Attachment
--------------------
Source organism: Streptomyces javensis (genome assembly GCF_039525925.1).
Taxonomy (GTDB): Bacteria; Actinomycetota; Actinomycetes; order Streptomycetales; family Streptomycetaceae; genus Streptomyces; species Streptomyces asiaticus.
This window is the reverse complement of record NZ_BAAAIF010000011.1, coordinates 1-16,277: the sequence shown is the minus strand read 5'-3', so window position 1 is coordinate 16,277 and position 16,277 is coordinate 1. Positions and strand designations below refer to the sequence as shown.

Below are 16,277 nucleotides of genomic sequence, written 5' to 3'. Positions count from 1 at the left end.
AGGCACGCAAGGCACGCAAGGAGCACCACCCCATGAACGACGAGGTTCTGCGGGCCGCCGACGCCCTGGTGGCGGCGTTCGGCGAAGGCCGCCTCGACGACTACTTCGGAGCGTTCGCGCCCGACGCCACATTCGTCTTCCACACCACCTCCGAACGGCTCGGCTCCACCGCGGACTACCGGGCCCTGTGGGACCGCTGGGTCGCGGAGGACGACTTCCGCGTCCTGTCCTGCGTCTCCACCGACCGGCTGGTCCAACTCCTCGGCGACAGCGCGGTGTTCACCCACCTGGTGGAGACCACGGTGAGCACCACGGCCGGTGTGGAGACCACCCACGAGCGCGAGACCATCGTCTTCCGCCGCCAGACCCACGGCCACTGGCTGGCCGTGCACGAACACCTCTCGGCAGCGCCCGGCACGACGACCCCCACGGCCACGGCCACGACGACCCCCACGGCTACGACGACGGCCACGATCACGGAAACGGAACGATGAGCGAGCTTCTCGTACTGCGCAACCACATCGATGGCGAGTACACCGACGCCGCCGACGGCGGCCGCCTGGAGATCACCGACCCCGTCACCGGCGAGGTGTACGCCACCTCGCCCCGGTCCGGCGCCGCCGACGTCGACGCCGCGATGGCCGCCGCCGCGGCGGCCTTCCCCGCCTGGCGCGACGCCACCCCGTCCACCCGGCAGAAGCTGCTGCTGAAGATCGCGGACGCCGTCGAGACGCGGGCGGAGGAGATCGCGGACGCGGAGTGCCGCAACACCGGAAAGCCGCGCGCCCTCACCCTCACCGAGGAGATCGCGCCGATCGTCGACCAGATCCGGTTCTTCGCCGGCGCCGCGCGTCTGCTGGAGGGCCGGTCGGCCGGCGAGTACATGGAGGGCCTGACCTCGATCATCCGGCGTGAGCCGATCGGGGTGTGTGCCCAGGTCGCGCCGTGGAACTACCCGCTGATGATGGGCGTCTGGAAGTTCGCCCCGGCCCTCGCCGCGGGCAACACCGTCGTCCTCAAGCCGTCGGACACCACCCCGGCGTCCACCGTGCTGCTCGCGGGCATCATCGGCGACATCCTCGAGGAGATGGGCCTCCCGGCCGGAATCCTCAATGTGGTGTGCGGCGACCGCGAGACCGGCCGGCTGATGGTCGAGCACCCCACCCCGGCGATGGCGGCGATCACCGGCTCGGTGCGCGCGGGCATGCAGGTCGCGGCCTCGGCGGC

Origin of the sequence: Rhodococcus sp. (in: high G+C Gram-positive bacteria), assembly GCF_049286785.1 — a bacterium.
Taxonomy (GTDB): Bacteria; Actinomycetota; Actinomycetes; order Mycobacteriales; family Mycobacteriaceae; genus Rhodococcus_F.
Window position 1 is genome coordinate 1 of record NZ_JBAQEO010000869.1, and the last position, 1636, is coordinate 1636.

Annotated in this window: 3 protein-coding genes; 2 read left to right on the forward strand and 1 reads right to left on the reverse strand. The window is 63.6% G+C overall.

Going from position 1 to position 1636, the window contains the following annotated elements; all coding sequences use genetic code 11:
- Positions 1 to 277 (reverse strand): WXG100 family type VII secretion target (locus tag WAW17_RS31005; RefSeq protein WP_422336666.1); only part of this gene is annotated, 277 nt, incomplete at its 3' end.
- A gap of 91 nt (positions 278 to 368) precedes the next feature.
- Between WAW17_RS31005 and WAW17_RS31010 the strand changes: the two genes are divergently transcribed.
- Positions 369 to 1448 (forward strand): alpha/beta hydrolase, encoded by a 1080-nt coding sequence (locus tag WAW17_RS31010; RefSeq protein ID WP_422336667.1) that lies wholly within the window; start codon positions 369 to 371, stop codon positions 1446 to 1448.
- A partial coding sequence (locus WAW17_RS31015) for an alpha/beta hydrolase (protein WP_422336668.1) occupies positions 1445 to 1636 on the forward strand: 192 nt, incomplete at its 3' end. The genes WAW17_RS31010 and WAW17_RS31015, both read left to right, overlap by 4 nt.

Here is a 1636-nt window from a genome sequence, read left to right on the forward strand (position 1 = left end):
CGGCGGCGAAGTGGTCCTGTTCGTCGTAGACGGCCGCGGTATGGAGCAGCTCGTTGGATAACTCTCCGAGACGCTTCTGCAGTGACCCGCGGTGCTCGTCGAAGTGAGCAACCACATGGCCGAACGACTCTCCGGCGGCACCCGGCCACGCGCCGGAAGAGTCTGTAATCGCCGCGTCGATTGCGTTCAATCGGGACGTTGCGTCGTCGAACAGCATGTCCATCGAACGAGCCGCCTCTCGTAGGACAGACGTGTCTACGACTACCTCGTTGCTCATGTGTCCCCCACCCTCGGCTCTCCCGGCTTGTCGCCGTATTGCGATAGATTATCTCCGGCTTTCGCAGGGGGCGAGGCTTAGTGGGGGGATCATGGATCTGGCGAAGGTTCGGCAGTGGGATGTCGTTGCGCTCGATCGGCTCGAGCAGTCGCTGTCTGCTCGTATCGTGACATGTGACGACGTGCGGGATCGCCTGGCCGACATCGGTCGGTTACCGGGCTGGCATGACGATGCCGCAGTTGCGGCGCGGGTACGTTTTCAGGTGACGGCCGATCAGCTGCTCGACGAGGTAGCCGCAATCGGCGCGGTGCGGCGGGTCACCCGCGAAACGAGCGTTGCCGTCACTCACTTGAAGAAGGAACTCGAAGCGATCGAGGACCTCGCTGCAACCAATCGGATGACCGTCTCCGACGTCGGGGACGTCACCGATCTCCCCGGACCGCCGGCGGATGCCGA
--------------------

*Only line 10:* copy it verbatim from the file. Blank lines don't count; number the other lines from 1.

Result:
Going from position 1 to position 1636, the window contains the following annotated elements; all coding sequences use genetic code 11: